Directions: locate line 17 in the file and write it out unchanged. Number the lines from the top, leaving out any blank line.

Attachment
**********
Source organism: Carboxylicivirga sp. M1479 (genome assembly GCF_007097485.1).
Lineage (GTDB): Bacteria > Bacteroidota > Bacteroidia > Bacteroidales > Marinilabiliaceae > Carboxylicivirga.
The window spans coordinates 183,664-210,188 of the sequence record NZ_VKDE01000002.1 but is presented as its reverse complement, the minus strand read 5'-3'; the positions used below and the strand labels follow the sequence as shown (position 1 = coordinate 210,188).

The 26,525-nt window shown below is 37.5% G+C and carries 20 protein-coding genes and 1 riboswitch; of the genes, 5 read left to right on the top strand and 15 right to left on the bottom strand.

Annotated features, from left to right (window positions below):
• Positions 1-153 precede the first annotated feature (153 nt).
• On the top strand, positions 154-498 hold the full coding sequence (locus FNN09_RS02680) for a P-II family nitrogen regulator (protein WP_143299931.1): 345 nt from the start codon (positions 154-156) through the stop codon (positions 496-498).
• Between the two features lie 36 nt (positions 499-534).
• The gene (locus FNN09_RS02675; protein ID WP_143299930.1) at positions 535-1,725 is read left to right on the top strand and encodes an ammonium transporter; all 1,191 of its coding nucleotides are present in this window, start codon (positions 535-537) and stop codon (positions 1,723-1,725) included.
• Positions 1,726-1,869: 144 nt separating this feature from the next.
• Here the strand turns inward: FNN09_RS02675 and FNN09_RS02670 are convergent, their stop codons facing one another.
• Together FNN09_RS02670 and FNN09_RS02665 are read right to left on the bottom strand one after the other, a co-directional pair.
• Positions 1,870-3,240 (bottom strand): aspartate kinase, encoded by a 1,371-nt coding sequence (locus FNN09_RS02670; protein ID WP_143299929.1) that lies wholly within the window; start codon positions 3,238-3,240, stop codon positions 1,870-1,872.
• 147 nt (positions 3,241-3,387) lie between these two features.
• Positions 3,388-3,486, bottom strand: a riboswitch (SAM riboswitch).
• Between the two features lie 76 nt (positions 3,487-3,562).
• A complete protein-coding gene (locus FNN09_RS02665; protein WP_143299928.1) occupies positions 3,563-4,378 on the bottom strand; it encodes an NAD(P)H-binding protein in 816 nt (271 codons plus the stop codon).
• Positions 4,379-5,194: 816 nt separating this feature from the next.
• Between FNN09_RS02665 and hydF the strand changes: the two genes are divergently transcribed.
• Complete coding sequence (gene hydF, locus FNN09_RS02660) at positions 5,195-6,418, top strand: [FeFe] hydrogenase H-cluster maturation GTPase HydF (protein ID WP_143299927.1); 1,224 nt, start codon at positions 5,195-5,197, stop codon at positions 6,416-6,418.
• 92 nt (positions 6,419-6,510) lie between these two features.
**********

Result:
• A complete protein-coding gene (locus FNN09_RS02665; protein WP_143299928.1) occupies positions 3,563-4,378 on the bottom strand; it encodes an NAD(P)H-binding protein in 816 nt (271 codons plus the stop codon).